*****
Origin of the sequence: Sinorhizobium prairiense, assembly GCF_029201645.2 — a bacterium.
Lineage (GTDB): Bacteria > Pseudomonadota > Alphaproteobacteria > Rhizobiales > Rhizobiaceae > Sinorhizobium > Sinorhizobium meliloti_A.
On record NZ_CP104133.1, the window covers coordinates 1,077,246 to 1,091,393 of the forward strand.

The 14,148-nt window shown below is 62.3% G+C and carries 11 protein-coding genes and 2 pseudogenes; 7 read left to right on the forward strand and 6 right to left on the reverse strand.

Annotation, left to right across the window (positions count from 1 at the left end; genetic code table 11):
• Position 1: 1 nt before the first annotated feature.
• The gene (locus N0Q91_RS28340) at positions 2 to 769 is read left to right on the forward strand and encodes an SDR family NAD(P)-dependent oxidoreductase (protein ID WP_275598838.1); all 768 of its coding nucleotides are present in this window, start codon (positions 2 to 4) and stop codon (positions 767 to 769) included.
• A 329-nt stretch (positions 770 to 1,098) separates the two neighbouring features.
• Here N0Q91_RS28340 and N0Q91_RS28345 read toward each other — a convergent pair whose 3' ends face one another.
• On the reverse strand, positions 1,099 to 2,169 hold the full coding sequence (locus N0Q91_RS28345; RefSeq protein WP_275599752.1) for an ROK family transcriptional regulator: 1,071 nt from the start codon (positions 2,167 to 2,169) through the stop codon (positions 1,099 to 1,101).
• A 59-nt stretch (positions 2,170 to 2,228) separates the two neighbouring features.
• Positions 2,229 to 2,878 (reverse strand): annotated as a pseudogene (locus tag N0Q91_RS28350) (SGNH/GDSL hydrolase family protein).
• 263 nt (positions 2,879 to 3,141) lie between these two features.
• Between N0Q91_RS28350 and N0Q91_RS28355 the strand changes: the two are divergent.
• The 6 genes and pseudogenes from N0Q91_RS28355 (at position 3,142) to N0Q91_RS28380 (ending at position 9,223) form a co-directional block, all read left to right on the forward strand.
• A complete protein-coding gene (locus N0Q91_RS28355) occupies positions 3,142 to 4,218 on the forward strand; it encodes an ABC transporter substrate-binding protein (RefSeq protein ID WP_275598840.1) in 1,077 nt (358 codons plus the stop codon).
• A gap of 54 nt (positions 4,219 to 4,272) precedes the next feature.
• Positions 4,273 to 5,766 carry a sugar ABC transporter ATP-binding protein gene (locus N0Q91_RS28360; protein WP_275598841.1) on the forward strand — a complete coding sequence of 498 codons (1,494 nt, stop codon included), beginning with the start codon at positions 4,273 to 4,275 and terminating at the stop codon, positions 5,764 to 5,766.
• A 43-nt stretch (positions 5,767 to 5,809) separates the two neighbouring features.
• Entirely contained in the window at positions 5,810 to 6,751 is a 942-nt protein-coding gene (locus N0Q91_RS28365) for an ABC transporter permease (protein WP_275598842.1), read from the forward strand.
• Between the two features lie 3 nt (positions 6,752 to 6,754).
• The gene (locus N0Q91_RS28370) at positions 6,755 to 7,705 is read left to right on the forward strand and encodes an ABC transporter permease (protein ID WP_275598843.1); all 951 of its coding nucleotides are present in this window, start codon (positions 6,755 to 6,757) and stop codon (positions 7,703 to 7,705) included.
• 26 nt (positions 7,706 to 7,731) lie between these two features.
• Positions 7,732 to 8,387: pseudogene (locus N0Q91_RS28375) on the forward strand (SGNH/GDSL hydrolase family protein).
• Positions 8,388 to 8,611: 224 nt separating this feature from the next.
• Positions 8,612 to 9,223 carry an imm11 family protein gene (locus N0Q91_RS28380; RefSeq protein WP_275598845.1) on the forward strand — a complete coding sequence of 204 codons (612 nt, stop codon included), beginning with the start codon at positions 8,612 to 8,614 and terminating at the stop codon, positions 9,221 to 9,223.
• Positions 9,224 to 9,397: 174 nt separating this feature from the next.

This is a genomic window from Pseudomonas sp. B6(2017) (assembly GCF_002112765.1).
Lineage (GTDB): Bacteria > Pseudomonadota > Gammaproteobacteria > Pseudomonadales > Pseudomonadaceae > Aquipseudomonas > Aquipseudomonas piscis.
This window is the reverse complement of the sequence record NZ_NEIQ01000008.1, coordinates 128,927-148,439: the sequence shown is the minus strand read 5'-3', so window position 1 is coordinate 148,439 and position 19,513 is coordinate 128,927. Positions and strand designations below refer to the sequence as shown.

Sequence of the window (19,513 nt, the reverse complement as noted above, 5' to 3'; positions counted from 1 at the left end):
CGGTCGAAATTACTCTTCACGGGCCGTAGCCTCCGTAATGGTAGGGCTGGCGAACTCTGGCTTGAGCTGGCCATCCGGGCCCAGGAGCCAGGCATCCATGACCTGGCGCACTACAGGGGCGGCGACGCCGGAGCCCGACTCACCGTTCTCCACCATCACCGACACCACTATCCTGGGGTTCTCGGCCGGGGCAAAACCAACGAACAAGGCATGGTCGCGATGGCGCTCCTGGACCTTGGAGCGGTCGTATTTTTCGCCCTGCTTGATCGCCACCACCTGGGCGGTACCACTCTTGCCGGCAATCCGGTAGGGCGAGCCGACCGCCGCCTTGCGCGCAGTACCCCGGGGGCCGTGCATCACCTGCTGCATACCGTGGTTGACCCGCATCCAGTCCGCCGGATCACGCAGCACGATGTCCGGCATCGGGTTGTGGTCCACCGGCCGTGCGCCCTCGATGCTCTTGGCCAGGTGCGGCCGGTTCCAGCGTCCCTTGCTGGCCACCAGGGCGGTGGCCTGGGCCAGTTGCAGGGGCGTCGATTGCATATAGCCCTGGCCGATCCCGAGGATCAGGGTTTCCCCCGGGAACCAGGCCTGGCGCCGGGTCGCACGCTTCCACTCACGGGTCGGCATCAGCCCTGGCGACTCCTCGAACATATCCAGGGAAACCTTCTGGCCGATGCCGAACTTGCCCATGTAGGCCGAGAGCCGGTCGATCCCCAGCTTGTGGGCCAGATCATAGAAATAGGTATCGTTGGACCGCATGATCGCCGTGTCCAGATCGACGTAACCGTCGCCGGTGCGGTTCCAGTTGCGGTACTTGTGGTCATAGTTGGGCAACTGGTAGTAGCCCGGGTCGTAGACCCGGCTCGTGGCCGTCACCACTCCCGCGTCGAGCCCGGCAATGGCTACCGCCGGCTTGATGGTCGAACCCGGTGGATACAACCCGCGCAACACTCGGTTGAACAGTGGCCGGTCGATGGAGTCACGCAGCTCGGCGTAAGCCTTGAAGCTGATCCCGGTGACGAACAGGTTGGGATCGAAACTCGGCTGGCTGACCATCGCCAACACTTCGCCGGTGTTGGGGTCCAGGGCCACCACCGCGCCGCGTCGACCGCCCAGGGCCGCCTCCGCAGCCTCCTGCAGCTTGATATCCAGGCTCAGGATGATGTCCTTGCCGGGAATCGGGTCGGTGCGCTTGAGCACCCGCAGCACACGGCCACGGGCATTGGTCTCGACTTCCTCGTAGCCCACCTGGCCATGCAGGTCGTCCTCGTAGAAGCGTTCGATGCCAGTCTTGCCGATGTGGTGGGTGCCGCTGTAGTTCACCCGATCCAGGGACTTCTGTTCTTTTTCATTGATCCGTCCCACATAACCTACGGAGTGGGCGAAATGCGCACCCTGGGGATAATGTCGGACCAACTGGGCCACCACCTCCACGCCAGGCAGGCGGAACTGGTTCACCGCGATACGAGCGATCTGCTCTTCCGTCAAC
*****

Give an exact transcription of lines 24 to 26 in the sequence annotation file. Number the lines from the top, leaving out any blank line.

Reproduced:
• Positions 7,732 to 8,387: pseudogene (locus N0Q91_RS28375) on the forward strand (SGNH/GDSL hydrolase family protein).
• Positions 8,388 to 8,611: 224 nt separating this feature from the next.
• Positions 8,612 to 9,223 carry an imm11 family protein gene (locus N0Q91_RS28380; RefSeq protein WP_275598845.1) on the forward strand — a complete coding sequence of 204 codons (612 nt, stop codon included), beginning with the start codon at positions 8,612 to 8,614 and terminating at the stop codon, positions 9,221 to 9,223.